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Track(s) taken from CDA67087

A Litany '2nd version'

First line:
Drop, drop, slow tears
author of text

St Paul's Cathedral Choir, John Scott (conductor)
Recording details: July 1998
St Paul's Cathedral, London, United Kingdom
Produced by Mark Brown
Engineered by Antony Howell & Julian Millard
Release date: January 1999
Total duration: 3 minutes 54 seconds

Cover artwork: We Praise Thee, O God (detail) by G P Hutchinson

Other recordings available for download

Polyphony, Stephen Layton (conductor)
Gabrieli Consort, Paul McCreesh (conductor)


'All of the music is of the very highest quality. This disc will offer lasting pleasure and satisfaction to cathedral music enthusiasts and newcomers alike' (BBC Music Magazine)

'Rewarding indeed' (Classic FM Magazine)
Oldham-born Sir William Walton (1902–1983) was a chorister at Christ Church Cathedral in Oxford between 1912 and 1918. Dr Henry Ley (1887–1962) who had succeeded Harwood as Organist there in 1909 recognized his outstanding talents and introduced him to Sir Hugh Allen, Fellow of New College and Choragus to the University. The Dean at that time, The Very Reverend Dr Thomas Banks Strong, took an interest in young Walton’s welfare and managed to persuade the boy’s father to allow him to become an undergraduate at the University at the early age of sixteen. But Walton left in 1920 having repeatedly failed Responsions—a requirement of the BA degree. He was taught piano by Basil Allchin the Assistant Organist at Christ Church. Despite being surrounded by so many talented musicians and teachers, Walton was virtually self-taught—his teachers merely claiming that they gave him some advice. He later received similar advice from Ansermet and Busoni.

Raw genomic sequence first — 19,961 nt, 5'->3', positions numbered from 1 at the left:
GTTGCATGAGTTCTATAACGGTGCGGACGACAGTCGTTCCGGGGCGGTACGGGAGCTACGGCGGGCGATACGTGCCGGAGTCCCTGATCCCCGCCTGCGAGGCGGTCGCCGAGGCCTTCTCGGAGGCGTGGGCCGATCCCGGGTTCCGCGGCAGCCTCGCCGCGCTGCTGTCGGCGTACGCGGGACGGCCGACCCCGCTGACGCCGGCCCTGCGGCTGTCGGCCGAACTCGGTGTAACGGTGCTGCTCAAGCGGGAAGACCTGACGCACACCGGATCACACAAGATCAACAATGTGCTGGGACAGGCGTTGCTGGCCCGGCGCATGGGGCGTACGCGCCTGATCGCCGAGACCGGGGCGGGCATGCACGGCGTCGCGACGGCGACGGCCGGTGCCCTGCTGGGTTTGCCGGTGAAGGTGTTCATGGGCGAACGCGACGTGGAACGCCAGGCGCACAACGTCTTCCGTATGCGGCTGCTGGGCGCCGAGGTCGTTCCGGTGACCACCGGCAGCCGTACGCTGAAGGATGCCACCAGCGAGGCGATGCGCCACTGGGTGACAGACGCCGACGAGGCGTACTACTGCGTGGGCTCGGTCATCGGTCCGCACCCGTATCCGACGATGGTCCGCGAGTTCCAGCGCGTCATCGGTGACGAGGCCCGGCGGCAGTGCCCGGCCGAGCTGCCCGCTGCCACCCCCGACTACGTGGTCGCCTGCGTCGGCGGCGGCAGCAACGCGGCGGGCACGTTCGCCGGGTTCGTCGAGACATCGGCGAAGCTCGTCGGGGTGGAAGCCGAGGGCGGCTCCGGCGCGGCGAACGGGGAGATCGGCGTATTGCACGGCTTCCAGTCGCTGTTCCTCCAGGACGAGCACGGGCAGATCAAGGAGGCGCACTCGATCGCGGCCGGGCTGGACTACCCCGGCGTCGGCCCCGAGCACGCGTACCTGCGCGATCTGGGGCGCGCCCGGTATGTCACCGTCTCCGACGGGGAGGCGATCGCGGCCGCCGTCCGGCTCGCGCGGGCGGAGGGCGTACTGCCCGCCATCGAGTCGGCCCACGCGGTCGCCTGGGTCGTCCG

Although much of Walton’s musical success was in the world of secular music-making, he did not abandon church music and wrote a number of anthems and other liturgical works: The Twelve (1965), Missa Brevis (1966), Jubilate Deo (1972) and seven other shorter works, of which one is A Litany —a setting of the beautiful text by Phineas Fletcher (1582–1650). It is quite remarkable that this piece bears the date ‘Oxford 1917’ after the final bar, which means that the composer was only fifteen when he wrote it. All the more remarkable that the piece begins with a discord and that the music paints so dramatically the words ‘Drop, drop, slow tears’—the work of an iconoclast to be sure.

from notes by William McVicker © 1999

Other albums featuring this work

A Song of Farewell
Studio Master: SIGCD281Download onlyStudio Master FLAC & ALAC downloads available
Walton: Coronation Te Deum & other choral works
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